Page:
Petrikov

Our main project while in Belarus on our EVS is to help with the ‘Youth in conflict with the law’ works of World Without Boarders. This is working with teenagers who are in closed institutions for minor crimes.

There’s no direct translation for words we would use but these institutions are somewhere between a boarding school and juvenile detention. They do go to lessons as they are still of school going age. They also take part in workshops where they learn skills that they can use in the future.

2 petrikov

They are in these institutions for minor crimes, resulting from a disadvantaged upbringing, very little support or guidance. No role models to look up to. They generally have been badly influenced by someone older or even their peers.

You get 3 chances, and if you lose these 3 then you’re sent to one of these institutions for between 3 months and 2 years.

When I say minor crimes, some of them have been as minor as drinking in public…

I wasn’t nervous to visit but became a little apprehensive on the journey there. The unknown I guess.

I had pictured much larger institutions but the girls’ institution that we visited on Thursday last, Petrikov, only has 46 girls at the moment.

I’d forgotten that there would be certain features on the outside so I was a little taken aback when I saw them, barbed wire along the fences and bars on the windows.2 lost in translation

I had also expected to be met by a bunch of teens glaring at me, staring me up and down. I expected to be extremely intimidated by them.

Instead, there was a group of excited young girls, smiling and waving. They were so much younger than I’d expected.

I really was bewildered by how young they were. There was an innocence about them that was endearing and heart-breaking all at once. Then I realised the main reason why they seemed so young was they weren’t caked in makeup like girls would be at home. It was quite refreshing. Obviously I know that if they were allowed.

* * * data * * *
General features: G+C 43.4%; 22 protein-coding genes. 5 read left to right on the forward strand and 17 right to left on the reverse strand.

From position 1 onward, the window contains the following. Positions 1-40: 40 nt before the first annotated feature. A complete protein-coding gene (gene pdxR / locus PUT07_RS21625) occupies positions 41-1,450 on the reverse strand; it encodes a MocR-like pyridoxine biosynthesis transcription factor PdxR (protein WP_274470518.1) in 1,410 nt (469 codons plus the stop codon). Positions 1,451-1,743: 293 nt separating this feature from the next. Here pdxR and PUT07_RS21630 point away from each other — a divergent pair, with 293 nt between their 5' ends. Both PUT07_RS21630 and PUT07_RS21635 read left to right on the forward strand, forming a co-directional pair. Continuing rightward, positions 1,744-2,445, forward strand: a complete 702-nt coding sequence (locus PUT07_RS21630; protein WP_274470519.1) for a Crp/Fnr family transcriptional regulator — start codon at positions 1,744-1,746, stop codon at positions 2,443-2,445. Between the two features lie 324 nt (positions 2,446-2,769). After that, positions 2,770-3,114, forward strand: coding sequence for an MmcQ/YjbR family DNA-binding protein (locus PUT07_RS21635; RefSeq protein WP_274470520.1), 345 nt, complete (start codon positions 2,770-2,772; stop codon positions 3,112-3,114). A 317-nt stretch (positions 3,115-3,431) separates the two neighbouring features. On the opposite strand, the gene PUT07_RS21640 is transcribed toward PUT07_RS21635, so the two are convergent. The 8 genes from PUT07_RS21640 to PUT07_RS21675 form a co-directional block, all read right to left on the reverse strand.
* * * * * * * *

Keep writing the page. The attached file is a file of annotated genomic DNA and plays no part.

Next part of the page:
I say heart-breaking because despite having spent such a short time with them I know that so many of them really were just badly influenced and if they’d had someone to guide them on the right path it could have been a very different story for them.

It can be very difficult when they leave these institutions to integrate back into society.

Firstly, depending on how many years of school they’ve completed their school can refuse to take them back. It’s compulsory to do 9 years in Belarus but some of these teenagers could still have a couple of years to go before reaching 18.

Also, they will be going back home where the same temptations still surround them. Where the same bad influences are. You have to be very strong to avoid them.

World Without Boarders has set up brilliant program called ‘Contact People’. These volunteers are there for these young people to be the good influence in their lives, to be someone to support them. They write letters and visit the institutions while they are there but also keep in touch when they have left to provide guidance if the teenager asks for help. I think it’s a fantastic idea, and we met some of the ‘Contact People’ volunteers on this trip. It was lovely to see the girls running to greet them and speak and build their relationship.

This program gives the teenagers a chance to see how a happy and healthy life can be obtained. I look forward to learning more about it.

I’m really looking forward to meeting the girls again during the summer and helping them in any way I can.

For more info on our visit, and Aino’s thoughts: https://www.facebook.com/cpawwb1/posts/716361541878038

 

 

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